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Proserpine and Midas   By: (1797-1851)

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Two unpublished Mythological Dramas



Edited with Introduction




The editor came across the unpublished texts included in this volume as early as 1905. Perhaps he ought to apologize for delaying their appearance in print. The fact is he has long been afraid of overrating their intrinsic value. But as the great Shelley centenary year has come, perhaps this little monument of his wife's collaboration may take its modest place among the tributes which will be paid to his memory. For Mary Shelley's mythological dramas can at least claim to be the proper setting for some of the most beautiful lyrics of the poet, which so far have been read in undue isolation. And even as a literary sign of those times, as an example of that classical renaissance which the romantic period fostered, they may not be altogether negligible.

These biographical and literary points have been dealt with in an introduction for which the kindest help was long ago received from the late Dr. Garnett and the late Lord Abinger. Sir Walter Raleigh was also among the first to give both encouragement and guidance. My friends M. Emile Pons and Mr. Roger Ingpen have read the book in manuscript. The authorities of the Bodleian Library and of the Clarendon Press have been as generously helpful as is their well known wont. To all the editor wishes to record his acknowledgements and thanks.




'The compositions published in Mrs. Shelley's lifetime afford but an inadequate conception of the intense sensibility and mental vigour of this extraordinary woman.'

Thus wrote Dr. Garnett, in 1862 (Preface to his Relics of Shelley ). The words of praise may have sounded unexpectedly warm at that date. Perhaps the present volume will make the reader more willing to subscribe, or less inclined to demur.

Mary Godwin in her younger days certainly possessed a fair share of that nimbleness of invention which generally characterizes women of letters. Her favourite pastime as a child, she herself testifies, [Footnote: Preface to the 1831 edition of Frankenstein .] had been to write stories. And a dearer pleasure had been to use her own characteristic abstract and elongated way of putting it 'the following up trains of thought which had for their subject the formation of a succession of imaginary incidents'. All readers of Shelley's life remember how later on, as a girl of nineteen and a two years' wife she was present, 'a devout but nearly silent listener', at the long symposia held by her husband and Byron in Switzerland (June 1816), and how the pondering over 'German horrors', and a common resolve to perpetrate ghost stories of their own, led her to imagine that most unwomanly of all feminine romances, Frankenstein. The paradoxical effort was paradoxically successful, and, as publishers' lists aver to this day, Frankenstein's monster has turned out to be the hardest lived specimen of the 'raw head and bloody bones' school of romantic tales. So much, no doubt, to the credit of Mary Shelley. But more creditable, surely, is the fact that she was not tempted, as 'Monk' Lewis had been, to persevere in those lugubrious themes.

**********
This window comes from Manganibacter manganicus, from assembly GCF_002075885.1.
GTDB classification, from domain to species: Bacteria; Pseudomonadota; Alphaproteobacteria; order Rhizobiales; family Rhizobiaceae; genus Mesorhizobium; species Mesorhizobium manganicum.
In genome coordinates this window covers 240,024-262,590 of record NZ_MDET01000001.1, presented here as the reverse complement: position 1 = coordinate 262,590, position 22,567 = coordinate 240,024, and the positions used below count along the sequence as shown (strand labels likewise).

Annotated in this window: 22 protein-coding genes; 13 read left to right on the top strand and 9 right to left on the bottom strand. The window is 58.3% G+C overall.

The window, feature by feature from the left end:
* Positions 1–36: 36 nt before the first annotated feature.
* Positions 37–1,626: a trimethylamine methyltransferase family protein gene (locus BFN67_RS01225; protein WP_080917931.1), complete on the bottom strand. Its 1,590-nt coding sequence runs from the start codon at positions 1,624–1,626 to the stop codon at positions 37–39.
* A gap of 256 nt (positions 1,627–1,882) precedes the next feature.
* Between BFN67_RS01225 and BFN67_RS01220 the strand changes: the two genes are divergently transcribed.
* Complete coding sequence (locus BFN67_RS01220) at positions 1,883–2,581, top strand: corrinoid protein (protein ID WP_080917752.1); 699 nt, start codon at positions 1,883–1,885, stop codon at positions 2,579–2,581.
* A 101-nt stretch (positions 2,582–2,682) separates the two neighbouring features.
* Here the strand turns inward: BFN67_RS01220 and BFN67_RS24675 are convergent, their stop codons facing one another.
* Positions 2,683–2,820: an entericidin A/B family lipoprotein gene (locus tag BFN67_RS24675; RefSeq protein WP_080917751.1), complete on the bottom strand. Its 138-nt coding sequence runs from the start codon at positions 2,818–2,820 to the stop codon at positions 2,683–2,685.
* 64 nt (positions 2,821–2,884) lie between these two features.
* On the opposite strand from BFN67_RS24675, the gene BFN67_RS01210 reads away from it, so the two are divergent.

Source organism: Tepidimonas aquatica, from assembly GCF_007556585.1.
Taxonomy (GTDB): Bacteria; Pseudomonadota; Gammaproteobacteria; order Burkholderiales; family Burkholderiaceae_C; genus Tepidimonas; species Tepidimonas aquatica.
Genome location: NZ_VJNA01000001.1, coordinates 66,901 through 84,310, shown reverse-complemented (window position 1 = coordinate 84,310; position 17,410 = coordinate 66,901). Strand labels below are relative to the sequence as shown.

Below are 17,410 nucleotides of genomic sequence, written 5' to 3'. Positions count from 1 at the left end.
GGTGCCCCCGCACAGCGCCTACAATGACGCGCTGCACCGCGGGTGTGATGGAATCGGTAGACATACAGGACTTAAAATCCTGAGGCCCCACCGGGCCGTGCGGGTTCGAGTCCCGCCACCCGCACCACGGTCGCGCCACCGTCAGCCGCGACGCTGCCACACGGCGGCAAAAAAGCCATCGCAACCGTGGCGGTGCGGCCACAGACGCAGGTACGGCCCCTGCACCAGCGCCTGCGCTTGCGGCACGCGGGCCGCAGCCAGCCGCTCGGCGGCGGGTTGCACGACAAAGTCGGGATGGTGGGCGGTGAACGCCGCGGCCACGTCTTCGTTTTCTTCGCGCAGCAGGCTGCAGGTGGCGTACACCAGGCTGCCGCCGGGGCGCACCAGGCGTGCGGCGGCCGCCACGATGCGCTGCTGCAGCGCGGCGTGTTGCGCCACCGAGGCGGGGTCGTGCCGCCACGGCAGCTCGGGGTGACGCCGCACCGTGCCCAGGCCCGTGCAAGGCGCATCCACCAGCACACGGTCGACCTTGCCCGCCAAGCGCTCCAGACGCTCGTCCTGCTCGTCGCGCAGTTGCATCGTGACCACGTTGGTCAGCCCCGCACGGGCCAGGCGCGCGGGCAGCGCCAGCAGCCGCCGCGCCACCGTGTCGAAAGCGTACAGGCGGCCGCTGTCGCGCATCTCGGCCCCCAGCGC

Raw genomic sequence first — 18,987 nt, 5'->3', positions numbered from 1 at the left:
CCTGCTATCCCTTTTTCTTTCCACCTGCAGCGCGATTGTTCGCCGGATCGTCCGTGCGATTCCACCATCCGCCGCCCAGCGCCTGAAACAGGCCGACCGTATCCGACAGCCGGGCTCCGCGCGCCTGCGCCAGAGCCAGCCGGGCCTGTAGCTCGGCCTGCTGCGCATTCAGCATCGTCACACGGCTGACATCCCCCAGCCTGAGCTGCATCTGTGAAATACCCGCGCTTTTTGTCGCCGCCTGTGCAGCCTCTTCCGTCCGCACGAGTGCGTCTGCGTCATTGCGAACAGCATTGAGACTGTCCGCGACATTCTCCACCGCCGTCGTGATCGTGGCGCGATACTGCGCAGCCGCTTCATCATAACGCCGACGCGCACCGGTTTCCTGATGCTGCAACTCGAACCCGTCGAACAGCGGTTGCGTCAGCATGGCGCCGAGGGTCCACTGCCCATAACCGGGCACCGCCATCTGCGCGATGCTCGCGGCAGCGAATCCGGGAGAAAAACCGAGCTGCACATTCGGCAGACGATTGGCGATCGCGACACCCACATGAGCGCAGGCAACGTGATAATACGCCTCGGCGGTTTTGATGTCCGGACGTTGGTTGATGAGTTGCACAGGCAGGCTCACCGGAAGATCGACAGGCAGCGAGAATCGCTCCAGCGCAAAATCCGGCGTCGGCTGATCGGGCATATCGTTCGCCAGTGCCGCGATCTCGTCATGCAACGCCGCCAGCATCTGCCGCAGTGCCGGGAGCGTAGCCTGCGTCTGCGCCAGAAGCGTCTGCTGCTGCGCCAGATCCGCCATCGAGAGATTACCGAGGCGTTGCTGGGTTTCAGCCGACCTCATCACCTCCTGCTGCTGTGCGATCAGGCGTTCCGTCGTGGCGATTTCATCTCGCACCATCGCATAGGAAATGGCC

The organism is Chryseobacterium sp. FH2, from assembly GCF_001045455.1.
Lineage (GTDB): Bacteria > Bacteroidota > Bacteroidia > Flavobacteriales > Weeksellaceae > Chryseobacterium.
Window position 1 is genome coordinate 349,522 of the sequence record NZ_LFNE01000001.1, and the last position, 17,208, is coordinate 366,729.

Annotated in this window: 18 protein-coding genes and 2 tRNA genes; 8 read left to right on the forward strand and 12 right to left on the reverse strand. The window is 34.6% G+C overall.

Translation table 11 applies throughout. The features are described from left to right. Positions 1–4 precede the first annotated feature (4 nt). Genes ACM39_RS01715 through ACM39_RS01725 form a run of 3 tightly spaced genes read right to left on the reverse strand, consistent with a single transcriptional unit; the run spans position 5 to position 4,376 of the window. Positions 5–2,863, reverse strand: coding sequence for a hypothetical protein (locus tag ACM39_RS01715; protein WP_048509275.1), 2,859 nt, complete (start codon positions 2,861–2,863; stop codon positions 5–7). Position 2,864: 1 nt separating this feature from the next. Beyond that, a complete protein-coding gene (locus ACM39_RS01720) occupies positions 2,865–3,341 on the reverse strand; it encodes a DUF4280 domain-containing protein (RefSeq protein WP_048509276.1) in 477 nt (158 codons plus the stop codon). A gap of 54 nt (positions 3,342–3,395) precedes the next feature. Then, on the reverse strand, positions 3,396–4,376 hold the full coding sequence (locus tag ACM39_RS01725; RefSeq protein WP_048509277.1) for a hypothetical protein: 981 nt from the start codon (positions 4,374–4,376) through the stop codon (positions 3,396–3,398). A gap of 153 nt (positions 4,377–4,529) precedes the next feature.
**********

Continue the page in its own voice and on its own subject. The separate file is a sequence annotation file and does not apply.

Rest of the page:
Although her publishers et pour cause insisted on styling her 'the author of Frankenstein', an entirely different vein appears in her later productions. Indeed, a quiet reserve of tone, a slow, sober, and sedate bearing, are henceforth characteristic of all her literary attitudes. It is almost a case of running from one to the other extreme. The force of style which even adverse critics acknowledged in Frankenstein was sometimes perilously akin to the most disputable kinds of romantic rant. But in the historical or society novels which followed, in the contributions which graced the 'Keepsakes' of the thirties, and even alas in the various prefaces and commentaries which accompanied the publication of so many poems of Shelley, his wife succumbed to an increasing habit of almost Victorian reticence and dignity... Continue reading book >>

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